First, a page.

A small group of enthusiasts from Scottish education gathered together recently to share a common interest - how should enterprise become more firmly embedded in all aspects of initial teacher education? Last week's progress report on Determined to Succeed indicated there was some way to go in this area.
One highlight of our seminar was gaining an insight into the impact of the Scottish Teachers for a New Era initiative at Aberdeen University. Among the new innovations there is the re-structuring of the BEd degree, where students are given opportunities to unleash their personal creativity and enterprise and to spend their first year working on cross-university modules with students from other faculties.
Students from this course shared their enthusiasm for the opportunity to work collaboratively, creating lesson plans together, discussing personal observations of children's behaviour and engaging regularly in peer assessment.
One probationer teacher from West Lothian talked about the inspiration he had gained from participating in the enterprise option course run by the centre. It had given him confidence to go against the tide of "normal"
practice, piloting new enterprise initiatives in his slightly conservative secondary school mathematics department.
It was refreshing to hear about the way in which these programmes are having a major influence on the future generation of teachers, given that, in 2005, the Scottish Executive's report on the second stage review of teacher education highlighted the fact that only a few recently qualified teachers felt equipped to play their part in delivering enterprise education.
The Standard for Initial Teacher Education now states that all student teachers must acquire the knowledge and understanding to fulfil their responsibilities in respect of cross-curricular themes - including creativity and enterprise. And yet, although there are positive examples of practice in Scottish ITE institutions, enterprise education is still not seen as a core part of initial teacher education courses in most Scottish universities. Many teachers and academics are sceptical about its value.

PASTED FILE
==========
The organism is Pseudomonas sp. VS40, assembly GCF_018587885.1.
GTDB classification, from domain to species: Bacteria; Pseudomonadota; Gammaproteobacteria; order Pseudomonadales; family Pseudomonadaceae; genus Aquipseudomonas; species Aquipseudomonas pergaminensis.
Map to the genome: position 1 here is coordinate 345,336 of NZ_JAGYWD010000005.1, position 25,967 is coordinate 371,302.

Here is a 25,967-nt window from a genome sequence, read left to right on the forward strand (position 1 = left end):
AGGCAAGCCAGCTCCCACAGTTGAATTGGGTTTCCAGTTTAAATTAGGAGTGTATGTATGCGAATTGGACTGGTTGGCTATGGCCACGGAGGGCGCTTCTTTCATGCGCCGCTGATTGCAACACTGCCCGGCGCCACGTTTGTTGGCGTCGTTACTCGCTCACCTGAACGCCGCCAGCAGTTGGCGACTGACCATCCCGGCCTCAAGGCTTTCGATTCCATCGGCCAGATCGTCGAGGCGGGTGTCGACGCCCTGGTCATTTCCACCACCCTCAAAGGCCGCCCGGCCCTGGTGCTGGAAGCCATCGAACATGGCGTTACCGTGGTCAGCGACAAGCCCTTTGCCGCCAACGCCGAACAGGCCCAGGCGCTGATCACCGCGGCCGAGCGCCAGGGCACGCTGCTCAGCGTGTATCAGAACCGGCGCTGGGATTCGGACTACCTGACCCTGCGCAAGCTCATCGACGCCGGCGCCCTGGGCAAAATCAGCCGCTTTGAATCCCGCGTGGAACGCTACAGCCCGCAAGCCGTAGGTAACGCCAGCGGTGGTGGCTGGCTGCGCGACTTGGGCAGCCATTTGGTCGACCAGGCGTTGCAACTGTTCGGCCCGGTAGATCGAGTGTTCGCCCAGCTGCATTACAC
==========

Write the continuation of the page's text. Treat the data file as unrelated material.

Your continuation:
I recently sat in on a student-led seminar in my institution, where student learning was being promoted in a creative and enterprising way. The students, who were participating in the personal effectiveness and entrepreneurship module run by the Hunter Centre for Entrepreneurship, were considering the way enterprise provides an excellent context for personal effectiveness.
They gave presentations about qualities they felt were important, and about entrepreneurial mentors with whom they identified. What impressed me most was that they were working in cross-disciplinary groups and were at different stages in their own journey with lifelong learning.
Teachers in the 21st century cannot afford to work in isolation or to draw upon 19th century ideals about learning. Young people in our schools need to be equipped with ideas, creativity and a range of generic skills and capabilities in order to take their place in a post-modern world. To achieve this, they need teachers who understand what it means to work with diverse groups of people, who have had opportunities to take ownership of their own learning and been encouraged to be successful learners, confident individuals, responsible citizens and effective contributors.
Initial teacher education programmes must ensure that enterprise permeates all aspects of student learning: our future generation of schoolchildren depend on it.